On the other hand, it is difficult to imagine that such a complex tool as the PSI will ever be implemented in routine clinical practice, particularly in the outpatient setting. CURB-65, and particularly CRB-65, is clearly superior in terms of simplicity, and it is its simplicity that makes it preferable even if it provides slightly inferior predictions. However, the four-variable CRB-65 score is a delicate tool and vulnerable to ambiguities of its components. First, the respiratory rate may be difficult to assess in patients with rapid shallow breathing. In fact, no rules have been established regarding how to assess the respiratory rate precisely. Secondly, pneumonia-associated confusion is difficult if not impossible to distinguish from premorbid mental deficiencies in elderly and disabled patients. Evidently, pre-existing and pneumonia-related confusion cannot be confidently differentiated in every case. As a result, confusion cannot be regarded exclusively as a parameter reflecting only severe sepsis but must also be recognised as a parameter possibly reflecting pre-existing mild central nervous system co-morbidity. The substrate of the parameter ‘confusion’ remains somewhat vague. Thirdly, if CURB-65 is used, blood urea nitrogen may be a confounder in patients with pre-existing renal insufficiency and in the elderly. In fact, some have found that CURB-65 works less well in elderly patients. In one recent study of hospitalised elderly patients, the area under the curve (AUC) was significantly higher for the <65-year cohort in comparison with older patients (0.93 vs 0.7).5 Others have suggested that oxygenation instead of confusion and blood urea nitrogen might work at least as well.6 There is evidence that performance status is an independent predictor for short- and long-term mortality in hospitalised elderly patients.7 Accordingly, combining the modified PSI with performance status led to better predictions being obtained.8 Fourthly, the threshold of age (65 years) seems arbitrary and there is some evidence that higher cut-offs might work better.9 Splitting age into decades might be even more promising. However, the rule would clearly lose much of the main strength of simplicity if stratification by age were to form a part of it.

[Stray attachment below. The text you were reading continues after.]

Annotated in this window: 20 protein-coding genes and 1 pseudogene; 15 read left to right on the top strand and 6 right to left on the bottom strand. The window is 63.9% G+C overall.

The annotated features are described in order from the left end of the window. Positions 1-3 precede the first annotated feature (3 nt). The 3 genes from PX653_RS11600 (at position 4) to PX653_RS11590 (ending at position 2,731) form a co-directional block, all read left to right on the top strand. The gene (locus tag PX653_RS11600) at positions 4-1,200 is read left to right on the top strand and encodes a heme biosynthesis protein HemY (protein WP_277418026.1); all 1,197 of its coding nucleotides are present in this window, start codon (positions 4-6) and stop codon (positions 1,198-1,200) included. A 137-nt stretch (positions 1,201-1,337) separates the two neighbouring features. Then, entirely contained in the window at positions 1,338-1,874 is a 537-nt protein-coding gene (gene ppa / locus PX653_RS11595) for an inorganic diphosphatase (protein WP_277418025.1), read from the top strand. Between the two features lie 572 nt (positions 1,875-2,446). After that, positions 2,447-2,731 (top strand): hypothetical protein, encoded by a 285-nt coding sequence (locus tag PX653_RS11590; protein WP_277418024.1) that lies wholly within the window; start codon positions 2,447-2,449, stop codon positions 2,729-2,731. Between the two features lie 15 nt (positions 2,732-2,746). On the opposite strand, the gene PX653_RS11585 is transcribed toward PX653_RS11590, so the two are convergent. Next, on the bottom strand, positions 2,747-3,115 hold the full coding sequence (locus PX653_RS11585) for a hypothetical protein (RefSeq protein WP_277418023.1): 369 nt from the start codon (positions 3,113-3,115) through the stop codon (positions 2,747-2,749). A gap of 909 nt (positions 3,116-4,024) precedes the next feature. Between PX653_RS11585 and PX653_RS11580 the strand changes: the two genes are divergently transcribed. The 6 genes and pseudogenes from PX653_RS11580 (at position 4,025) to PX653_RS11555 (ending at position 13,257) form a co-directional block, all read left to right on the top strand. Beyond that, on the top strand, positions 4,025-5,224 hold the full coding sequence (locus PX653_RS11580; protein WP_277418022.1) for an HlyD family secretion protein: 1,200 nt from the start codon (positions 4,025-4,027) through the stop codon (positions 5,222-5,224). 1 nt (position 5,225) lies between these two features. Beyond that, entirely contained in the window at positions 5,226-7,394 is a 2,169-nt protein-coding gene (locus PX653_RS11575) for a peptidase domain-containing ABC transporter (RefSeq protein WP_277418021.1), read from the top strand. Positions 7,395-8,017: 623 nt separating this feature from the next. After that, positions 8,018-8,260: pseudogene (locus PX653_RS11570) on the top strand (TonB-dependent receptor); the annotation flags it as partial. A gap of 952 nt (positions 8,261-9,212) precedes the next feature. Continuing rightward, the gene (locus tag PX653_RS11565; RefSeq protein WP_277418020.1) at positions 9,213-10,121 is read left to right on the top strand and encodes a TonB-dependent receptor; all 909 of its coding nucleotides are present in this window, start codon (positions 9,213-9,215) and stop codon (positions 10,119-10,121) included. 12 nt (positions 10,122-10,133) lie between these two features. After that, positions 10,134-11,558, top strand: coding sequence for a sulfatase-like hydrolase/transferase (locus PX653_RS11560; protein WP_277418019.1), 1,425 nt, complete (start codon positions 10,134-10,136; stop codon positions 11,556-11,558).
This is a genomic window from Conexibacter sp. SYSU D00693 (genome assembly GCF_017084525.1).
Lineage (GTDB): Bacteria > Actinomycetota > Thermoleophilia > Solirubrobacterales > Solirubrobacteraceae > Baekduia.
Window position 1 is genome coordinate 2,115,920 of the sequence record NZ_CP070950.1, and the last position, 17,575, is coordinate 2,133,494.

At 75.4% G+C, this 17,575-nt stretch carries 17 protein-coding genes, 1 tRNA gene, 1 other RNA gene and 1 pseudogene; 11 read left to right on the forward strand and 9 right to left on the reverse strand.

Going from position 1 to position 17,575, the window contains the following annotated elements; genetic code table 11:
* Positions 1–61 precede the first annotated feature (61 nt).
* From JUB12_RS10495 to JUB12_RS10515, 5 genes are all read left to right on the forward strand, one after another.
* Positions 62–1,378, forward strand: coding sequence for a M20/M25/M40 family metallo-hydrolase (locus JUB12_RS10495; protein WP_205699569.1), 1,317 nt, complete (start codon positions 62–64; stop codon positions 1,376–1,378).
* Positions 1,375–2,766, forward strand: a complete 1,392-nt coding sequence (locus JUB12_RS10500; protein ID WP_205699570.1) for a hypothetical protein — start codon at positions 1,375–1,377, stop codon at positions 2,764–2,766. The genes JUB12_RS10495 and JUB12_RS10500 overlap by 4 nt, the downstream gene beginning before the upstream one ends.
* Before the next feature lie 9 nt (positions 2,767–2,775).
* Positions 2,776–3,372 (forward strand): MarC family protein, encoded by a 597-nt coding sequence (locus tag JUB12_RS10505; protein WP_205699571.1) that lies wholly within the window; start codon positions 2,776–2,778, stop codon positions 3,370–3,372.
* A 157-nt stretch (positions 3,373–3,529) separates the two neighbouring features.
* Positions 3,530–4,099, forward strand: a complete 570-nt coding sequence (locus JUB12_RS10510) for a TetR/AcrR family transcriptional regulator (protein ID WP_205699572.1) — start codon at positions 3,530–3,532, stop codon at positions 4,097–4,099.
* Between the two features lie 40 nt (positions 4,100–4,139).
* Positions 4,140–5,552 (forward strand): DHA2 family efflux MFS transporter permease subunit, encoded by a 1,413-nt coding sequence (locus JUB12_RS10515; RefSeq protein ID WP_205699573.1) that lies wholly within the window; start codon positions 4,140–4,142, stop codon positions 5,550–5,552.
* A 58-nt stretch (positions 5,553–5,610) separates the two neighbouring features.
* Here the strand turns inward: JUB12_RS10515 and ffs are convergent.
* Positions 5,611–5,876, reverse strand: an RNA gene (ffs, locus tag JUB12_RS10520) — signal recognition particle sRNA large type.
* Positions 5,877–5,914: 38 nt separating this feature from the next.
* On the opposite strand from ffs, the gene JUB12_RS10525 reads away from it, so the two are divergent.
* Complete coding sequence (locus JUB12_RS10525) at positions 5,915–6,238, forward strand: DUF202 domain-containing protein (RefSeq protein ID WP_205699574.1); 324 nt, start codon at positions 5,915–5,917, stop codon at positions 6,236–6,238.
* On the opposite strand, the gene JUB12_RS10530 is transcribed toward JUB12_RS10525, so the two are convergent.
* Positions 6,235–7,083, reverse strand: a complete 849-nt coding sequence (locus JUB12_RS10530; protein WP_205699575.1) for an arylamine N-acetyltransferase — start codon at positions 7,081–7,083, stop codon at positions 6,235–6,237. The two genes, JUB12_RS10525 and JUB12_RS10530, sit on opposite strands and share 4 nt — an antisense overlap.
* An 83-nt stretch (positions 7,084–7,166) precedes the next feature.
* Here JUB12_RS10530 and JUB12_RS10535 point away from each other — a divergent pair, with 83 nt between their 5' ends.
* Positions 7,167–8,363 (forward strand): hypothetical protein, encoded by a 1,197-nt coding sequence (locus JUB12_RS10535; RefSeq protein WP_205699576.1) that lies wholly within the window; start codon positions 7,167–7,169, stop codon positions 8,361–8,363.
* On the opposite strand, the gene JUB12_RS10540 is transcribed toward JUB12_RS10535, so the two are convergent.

The simplicity of the CRB-65 rule is not without pitfalls. A score of CRB-65 = 1 already implies an increased risk of death and should prompt consideration of hospitalisation. However, when this score is applied in primary care, hospital referral would have to be considered in all patients just because of an an age older than 65 years. Although increasingly age >50 years is associated with increased risk of death, it is clearly impractical and inadequate to hospitalise all patients with CAP only because they are older than 65 years.10 Thus, it is important to exclude age alone as a criterion when CRB-65 is used as an aid for the decision to hospitalise.